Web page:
Should You Hire a FAFSA Expert?
By: Brian O'Connell

In a lean and mean economy, the Free Application for Federal Student Aid is a great vehicle for gaining access to all the college aid that Uncle Sam offers. But like most government documents, you’ll need to channel your inner Sherlock Holmes to navigate it.

To make sure you get all you can from your FAFSA filing, should you hire a financial adviser to act as a FAFSA tour guide? Here’s a look at both sides of the issue.

First, while the FAFSA is free, it’s going to cost you a few bucks to hire a college financial aid consultant. A one-time meeting to cover the basics should run about $100, but an in-depth review of the FAFSA can cost more — way more. Some financial aid consultants charge as much as $1,000 for a more comprehensive take on the FAFSA.

Still, with the average price of a four-year private college at $25,143 in 2009, according to the College Board, every penny counts when it comes to college financial aid. So if a seasoned financial aid professional can dig up several thousand dollars in FAFSA funds, then you’re way ahead of the game.

Before you begin vetting possible FAFSA consultants, know that the government has a decent online resource center. The site has tutorials on understanding the form, and offers access via “chat sessions” with its own team of FAFSA experts. It’s all free and that alone might give you all the information you need to maximize your FAFSA efforts.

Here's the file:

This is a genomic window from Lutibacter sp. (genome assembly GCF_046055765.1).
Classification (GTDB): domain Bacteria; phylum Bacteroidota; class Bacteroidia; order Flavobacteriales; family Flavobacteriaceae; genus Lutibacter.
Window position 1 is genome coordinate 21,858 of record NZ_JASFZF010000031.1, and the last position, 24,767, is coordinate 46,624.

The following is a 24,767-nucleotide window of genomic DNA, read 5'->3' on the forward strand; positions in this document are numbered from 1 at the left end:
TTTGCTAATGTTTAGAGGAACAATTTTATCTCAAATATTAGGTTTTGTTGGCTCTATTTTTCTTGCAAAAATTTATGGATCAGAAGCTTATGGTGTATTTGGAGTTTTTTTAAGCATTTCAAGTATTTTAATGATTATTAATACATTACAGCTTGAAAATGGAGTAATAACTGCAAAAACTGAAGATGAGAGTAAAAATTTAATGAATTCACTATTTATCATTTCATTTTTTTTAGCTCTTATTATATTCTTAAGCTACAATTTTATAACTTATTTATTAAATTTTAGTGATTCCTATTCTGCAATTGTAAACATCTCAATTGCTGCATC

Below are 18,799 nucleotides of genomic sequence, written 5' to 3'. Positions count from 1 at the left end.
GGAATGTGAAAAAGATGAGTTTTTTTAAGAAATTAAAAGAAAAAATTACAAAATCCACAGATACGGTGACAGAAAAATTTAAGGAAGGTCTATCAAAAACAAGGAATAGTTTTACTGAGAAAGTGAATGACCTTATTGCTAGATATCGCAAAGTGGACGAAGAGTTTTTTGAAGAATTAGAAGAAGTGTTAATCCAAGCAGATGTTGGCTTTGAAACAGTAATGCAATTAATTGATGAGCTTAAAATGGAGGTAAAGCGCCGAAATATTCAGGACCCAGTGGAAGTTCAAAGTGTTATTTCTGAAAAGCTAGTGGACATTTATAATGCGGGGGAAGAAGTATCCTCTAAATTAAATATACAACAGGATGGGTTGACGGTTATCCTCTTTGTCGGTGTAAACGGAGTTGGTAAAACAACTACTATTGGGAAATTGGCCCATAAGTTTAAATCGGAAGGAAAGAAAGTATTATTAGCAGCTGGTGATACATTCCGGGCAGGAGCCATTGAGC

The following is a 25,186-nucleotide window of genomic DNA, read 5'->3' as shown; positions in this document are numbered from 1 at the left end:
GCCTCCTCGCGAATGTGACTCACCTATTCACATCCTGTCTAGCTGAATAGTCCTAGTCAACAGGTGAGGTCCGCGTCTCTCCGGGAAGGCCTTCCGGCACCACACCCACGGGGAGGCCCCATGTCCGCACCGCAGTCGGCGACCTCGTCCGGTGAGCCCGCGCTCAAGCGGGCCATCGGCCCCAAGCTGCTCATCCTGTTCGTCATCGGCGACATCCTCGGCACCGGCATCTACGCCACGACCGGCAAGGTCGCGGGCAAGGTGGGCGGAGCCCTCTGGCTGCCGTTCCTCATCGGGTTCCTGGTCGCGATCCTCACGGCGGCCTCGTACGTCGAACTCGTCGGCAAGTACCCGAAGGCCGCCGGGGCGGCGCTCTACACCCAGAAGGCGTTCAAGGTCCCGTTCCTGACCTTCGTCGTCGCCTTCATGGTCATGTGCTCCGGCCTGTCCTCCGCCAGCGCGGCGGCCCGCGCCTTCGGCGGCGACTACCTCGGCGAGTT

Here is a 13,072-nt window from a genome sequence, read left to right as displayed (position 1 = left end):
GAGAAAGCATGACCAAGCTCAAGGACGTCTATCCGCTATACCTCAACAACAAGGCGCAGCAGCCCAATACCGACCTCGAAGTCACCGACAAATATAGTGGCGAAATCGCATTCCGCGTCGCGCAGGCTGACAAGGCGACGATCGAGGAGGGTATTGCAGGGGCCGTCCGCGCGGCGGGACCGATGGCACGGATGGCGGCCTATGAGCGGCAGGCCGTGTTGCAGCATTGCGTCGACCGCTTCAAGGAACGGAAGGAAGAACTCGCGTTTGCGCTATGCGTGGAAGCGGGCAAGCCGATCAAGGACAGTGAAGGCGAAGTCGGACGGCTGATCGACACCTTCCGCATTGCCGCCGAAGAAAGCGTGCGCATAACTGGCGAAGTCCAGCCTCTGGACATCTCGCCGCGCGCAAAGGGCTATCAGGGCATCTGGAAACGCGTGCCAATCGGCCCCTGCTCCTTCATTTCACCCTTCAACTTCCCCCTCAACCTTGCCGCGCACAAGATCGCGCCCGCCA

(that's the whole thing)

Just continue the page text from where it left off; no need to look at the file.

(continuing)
But if it’s not, and you want to hire your own financial aid guru, make sure to:

  • Hire a FAFSA consultant who can fill out the FAFSA form for you. Anyone who claims to be a college funding expert, but doesn’t fill out the form for you, isn’t the expert you thought.
  • Contact the campus financial aid office of the college you’re targeting. Ask if they can refer a loan consultant, or at least can tell you if a specific FAFSA consultant has a good or bad reputation.
  • Look for an insider. Most likely, your best bet is a FAFSA expert who has worked in a college financial aid office or who has experience as a financial adviser or accountant. That kind of hands-on training is what you’re looking for in a financial aid consultant.
  • Avoid unscrupulous advisers. College funding experts who recommend that you fudge the numbers on your assets or ask you to take other unethical steps are a big red flag. You and you alone will be held liable if you lie about assets or otherwise hide financial information to cut a better deal.

If you have the time, the Sallie Mae Web site listed above should suffice. If not, go ahead and hire a FAFSA expert to do the job for you — but tread carefully.

—For more ways to save, spend, invest and borrow, visit MainStreet.com.

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